Some cow facts, and myths, for National Dairy Month

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EDITOR’S NOTE: This is another in a series of columns to run weekly highlighting the area’s agricultural community.

To cap off National Dairy Month, we thought we would share some information about cows, as well as debunk some popular misconceptions, courtesy of the expertise of two of our esteemed columnists, Terri DiNitto, of DiNitto Farms in Marcy, and Stephanie Finn, of Finndale Farms in Holland Patent.

Cows have four stomachs. “Technically, cows only have one stomach, but it has four compartments,” explained Stephanie Finn. It is very different than a human stomach, so that’s why people often say cows have four stomachs, she adds. The first three compartments process feed in a way that people cannot. Due to this unique digestive system, cows have the ability to convert plants humans can’t eat into nutritious milk.

A cow that is milking eats about 100 pounds of feed each day. According to Terri DiNitto every farm is different what they feed their cows. “We work very closely with a nutritionist from our feed company to figure out the optimum ‘casserole’ for our cows. We use a mixture of corn silage, haylage, cottonseed, brewer’s grain (from Anheuser-Busch), different grains and dry hay.” According to DiNitto, just like people, a heifer’s diet is different than a cow’s diet and each animal is grouped together depending on the diet the nutritionist and the farmer figures out.

A cow that is milking drinks about 30 to 50 gallons of water each day.  “Think of it as the equivalent of a bathtub full of water,” stated DiNitto. During periods of heat stress, water intake may double. Water weighs 8.35 pounds per gallon, so a milking dairy cow may consume as much as 420 (or more) pounds of water daily.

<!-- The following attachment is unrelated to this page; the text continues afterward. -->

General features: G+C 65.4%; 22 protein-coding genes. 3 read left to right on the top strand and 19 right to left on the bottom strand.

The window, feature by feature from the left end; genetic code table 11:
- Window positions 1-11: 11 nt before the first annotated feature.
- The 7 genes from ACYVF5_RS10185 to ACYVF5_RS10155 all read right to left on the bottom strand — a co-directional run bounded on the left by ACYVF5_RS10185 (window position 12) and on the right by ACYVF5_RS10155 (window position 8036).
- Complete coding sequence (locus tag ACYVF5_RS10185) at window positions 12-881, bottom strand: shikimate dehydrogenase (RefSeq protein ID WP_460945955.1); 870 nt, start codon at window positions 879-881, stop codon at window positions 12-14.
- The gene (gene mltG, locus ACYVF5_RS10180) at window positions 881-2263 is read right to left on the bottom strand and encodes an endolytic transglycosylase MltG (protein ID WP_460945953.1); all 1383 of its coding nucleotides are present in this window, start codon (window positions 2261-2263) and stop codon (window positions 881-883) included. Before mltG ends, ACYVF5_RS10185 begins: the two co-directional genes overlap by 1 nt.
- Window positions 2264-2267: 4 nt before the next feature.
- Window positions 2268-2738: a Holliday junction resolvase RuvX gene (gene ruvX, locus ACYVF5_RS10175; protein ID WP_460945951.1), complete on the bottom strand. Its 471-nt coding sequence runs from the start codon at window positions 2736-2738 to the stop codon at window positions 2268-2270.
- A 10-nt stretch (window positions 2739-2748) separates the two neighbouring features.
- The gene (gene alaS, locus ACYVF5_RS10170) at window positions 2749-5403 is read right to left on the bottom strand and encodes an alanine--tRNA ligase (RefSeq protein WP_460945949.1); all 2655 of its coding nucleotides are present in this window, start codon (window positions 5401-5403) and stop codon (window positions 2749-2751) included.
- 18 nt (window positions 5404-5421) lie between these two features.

There are six main breeds of dairy cows. The main breeds are Ayrshire, Brown Swiss, Guernsey, Holstein, Jersey, and Milking Shorthorn. A seventh, Red and White, is a variation of the Holstein breed. Holstein are by far the most popular dairy cow breed.

An average Holstein dairy cow weighs about 1,500 pounds. That’s nearly one ton. A cow’s size depends on a variety of factors like age, breed, feeding, genetic potential, and other factors. A cow’s weight can typically vary between 1,000 and 1,800 pounds.

An average dairy cow produces 7 to 9 gallons of milk a day. That’s about 128 glasses of great-tasting, nutrient-packed goodness. According to Finn, her cows are milked two times per day, 12 hours apart. “The milk comes out of the cow at 101 degrees and then is cooled down to between 38 and 42 degrees. The cooled down milk is kept cold in two bulk tanks — one is 5,000 gallons and the other is 6,000 gallons. We ship 64,000 pounds of milk per day.”

Cows like it cool. Due to their thick skin, hair and natural insulation, dairy cows prefer temperatures between 40 and 65 degrees with 50 to 70 degrees being the optimum range for making milk. During the summer, farmers keep their cows cool by turning on fans and water misters in their barns.

More about cows:

• Cows don’t have an upper front teeth but do have a gum pad.

• 98% of dairy farms are family owned no matter the size.

• Milk arrives at the grocery store usually within 48 hours of leaving the diary farm.

• Cows are two years old when have their first calf and pregnant for 9 months.

• Cows can smell things up to 6 miles away. They can smell water or a predator.

• Cheddar cheese is the most popular cheese in the US.

• Pasteurization heats up milk to 161 degrees for at least 15 seconds. Homogenization breaks apart the fat molecules so that cream doesn’t separate and rise to the top.

— For comments or suggestions on the Farming in Central New York series, e-mail John Clifford at jclifford@RNYmedia.com.

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